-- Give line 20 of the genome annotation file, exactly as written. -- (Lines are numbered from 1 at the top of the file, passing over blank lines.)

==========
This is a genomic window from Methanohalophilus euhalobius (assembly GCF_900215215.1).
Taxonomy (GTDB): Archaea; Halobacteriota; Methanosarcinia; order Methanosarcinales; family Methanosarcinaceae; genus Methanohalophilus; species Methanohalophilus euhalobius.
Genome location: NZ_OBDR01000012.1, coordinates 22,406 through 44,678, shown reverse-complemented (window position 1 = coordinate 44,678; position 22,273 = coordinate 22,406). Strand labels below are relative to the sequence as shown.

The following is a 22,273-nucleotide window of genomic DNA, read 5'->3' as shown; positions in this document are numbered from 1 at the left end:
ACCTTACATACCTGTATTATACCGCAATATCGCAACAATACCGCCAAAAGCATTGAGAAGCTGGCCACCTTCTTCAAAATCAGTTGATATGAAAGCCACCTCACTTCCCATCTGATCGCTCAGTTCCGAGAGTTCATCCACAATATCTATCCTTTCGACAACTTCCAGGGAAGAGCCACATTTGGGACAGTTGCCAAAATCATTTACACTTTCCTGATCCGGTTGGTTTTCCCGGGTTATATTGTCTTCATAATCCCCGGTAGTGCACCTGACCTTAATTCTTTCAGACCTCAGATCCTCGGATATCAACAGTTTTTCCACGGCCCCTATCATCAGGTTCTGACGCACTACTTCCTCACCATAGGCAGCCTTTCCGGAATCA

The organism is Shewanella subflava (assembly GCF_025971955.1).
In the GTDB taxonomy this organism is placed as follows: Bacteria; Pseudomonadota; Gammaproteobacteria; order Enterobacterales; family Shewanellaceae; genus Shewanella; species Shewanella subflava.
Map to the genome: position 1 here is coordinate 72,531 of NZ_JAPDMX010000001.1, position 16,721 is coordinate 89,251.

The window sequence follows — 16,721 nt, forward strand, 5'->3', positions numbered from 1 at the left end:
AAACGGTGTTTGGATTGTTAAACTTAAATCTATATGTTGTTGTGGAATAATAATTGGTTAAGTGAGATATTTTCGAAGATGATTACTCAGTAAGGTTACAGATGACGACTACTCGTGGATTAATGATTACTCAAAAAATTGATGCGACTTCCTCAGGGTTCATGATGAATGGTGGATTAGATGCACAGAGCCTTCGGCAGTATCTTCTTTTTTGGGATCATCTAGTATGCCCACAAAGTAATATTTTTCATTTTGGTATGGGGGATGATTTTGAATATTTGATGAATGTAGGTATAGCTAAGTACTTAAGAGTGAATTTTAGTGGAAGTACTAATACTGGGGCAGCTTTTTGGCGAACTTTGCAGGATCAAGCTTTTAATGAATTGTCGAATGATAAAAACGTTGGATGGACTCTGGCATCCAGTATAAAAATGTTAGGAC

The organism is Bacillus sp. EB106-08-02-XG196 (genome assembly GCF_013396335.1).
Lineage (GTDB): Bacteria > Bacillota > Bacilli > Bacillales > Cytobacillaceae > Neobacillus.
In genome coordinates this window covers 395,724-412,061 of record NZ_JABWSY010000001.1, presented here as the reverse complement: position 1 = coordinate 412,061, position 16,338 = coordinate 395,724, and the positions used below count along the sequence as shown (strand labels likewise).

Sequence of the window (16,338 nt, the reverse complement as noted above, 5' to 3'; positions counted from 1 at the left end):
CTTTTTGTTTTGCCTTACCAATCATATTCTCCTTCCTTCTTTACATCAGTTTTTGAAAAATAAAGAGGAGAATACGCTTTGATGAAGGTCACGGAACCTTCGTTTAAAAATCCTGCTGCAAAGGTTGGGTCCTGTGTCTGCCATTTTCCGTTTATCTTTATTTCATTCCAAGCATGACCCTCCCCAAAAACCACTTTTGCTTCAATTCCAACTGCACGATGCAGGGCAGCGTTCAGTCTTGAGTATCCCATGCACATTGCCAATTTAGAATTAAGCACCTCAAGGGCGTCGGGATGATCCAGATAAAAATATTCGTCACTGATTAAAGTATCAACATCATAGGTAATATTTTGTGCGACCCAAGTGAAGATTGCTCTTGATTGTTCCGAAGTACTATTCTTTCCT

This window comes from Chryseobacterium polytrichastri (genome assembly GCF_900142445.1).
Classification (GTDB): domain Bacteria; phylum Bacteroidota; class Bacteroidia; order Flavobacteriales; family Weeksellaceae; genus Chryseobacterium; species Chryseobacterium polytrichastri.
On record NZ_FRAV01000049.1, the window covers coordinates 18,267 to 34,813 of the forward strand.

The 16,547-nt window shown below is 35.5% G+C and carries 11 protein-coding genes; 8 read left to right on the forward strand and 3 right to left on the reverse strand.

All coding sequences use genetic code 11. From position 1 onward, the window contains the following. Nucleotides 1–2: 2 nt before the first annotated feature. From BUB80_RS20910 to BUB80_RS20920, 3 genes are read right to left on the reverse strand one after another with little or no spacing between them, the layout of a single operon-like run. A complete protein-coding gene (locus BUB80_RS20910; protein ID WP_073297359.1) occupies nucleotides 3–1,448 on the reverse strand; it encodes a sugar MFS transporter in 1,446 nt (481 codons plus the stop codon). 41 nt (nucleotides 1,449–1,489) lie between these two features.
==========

All coding sequences use genetic code 11. From position 1 onward, the window contains the following. Nucleotides 1–2: 2 nt before the first annotated feature. From BUB80_RS20910 to BUB80_RS20920, 3 genes are read right to left on the reverse strand one after another with little or no spacing between them, the layout of a single operon-like run. A complete protein-coding gene (locus BUB80_RS20910; protein ID WP_073297359.1) occupies nucleotides 3–1,448 on the reverse strand; it encodes a sugar MFS transporter in 1,446 nt (481 codons plus the stop codon). 41 nt (nucleotides 1,449–1,489) lie between these two features.